The Queensland Synod Have A Go mission coaching pilot began in July 2019. Dianne Jensen checks in for an update on how coaching is helping turn ideas into reality. This issue we focus on two projects at Redcliffe Uniting Church.
You have this great idea … but what comes next? Enter the Have A Go mission coaching pilot, an initiative of Queensland Synod Strategic Mission in partnership with UnitingCare Queensland and Bremer Brisbane, South Moreton and Central Queensland presbyteries.
The program was launched at Synod in Session last year and invited expressions of interest in free monthly coaching sessions from people with ideas for mission in their local community. It’s a strategy which has helped regenerate the Port Phillip West Presbytery in Victoria through the growth of focused community ministries.
Executive Officer Synod Chaplaincy Commission Rev Keren Seto is one of the seven Queensland coaches trained by Rev Dr Adam McIntosh (Associate Director of Mission, UnitingCare Queensland) and Rev Rose Broadstock.
“Some of the expressions of interest were really ideas, aspirations. There were others where the initiatives were further down the track and quite sophisticated. The coaching process has been able in some instances to clarify focus, realign focus, and in others to sharpen the focus as it develops,” says Keren.
“It’s freedom to think outside the box about what church looks like.”
At the heart of community
Redcliffe Uniting Church has two projects in the coaching pilot; the community hub (which is close to finalisation) and the existing community garden.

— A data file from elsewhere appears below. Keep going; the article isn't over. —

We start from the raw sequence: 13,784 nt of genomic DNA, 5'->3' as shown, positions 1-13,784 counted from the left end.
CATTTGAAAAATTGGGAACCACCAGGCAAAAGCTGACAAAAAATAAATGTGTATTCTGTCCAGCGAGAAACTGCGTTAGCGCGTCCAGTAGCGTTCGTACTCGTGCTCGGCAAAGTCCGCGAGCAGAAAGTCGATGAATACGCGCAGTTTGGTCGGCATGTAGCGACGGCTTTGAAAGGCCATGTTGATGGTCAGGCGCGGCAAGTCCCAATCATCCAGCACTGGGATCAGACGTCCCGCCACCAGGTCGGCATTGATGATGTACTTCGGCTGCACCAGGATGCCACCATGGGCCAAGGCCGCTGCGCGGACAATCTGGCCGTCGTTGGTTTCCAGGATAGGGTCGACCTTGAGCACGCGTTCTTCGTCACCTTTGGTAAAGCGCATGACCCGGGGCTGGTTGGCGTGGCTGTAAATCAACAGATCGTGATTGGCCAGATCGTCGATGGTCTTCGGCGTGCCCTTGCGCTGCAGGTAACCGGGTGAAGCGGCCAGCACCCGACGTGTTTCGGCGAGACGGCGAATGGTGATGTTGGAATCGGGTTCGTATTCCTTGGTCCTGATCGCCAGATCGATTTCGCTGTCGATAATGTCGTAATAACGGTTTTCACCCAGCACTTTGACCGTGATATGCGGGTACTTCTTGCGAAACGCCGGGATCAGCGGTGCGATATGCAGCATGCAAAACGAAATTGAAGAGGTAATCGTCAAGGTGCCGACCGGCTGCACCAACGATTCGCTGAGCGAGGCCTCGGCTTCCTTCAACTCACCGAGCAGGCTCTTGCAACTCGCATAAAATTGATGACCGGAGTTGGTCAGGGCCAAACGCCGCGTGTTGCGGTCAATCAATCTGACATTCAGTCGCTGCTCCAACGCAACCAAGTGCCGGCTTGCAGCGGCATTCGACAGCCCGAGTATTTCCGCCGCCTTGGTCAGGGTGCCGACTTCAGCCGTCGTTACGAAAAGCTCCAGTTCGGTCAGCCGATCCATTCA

The community hub project will bring welfare and other services together in a new building on the church premises. Candy Hunter, spokesperson for the Redcliffe mission coaching group, says that the hub will facilitate stronger links between the church and other community organisations as well as creating new links with the community.
“The aim of our mission coaching is to help us integrate the life of the church with the mission of the hub. We want to build a mission, rather than a building, in line with our stated mission of being ‘at the heart of the Peninsula’. The philosophy behind our project is that our church believes that mission isn’t from the top down, or from the pulpit to the pews, but from the pews to the people.
“Not only is the mission coaching helping to provide a framework for our ideas but a broader framework across the scope of the church as a whole. Additionally, it provides a sounding board from someone well qualified and experienced in this area.”
Through the coaching experience, the congregation has refined and targeted its understanding and approach to mission.
“We have learned that timing is important and the value of a gentle approach to outreach. We’re aiming for a major but gradual change in focus,” says Candy.
The Redcliffe community garden is an extension of the congregation’s desire to link more closely with the general community.
“When the community hub is built, people will not only come to access a specific service but will also appreciate informal areas to talk and relax. We currently share our site with UnitingCare, and host access visits for families under supervision from the Department of Communities, so this need is already apparent. Both workers and clients need some ‘down time’. Additionally, the garden can provide a ‘soft entry’ to those learning about our faith.”
The mission coaching is helping Candy, who is a horticulturist with experience in community organisations, to clarify the goals for the garden and to target potential gardeners as well as general community involvement.
“So far I have learned to more effectively target my enthusiasm by focusing on specific steps towards the goal rather than adopting a more scattergun approach,” says Candy.